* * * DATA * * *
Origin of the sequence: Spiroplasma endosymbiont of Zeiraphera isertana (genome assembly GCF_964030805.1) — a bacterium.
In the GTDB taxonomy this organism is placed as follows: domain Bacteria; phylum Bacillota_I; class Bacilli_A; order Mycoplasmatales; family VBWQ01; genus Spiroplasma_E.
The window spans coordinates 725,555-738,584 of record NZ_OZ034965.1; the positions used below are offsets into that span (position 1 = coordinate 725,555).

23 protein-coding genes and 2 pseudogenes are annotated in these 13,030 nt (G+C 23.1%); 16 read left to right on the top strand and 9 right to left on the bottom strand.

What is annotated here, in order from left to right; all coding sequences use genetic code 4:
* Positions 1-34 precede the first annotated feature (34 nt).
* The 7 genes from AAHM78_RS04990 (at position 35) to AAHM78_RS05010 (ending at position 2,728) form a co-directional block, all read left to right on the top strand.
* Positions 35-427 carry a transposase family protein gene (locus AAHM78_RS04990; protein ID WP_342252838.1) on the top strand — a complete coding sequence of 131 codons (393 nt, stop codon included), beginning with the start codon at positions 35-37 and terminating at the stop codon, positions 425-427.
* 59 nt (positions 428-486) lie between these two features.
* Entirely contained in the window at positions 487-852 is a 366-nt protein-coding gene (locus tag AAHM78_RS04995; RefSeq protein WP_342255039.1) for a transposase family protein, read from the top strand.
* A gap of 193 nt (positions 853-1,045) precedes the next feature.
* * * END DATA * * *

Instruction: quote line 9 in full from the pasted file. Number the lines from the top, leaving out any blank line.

* 59 nt (positions 428-486) lie between these two features.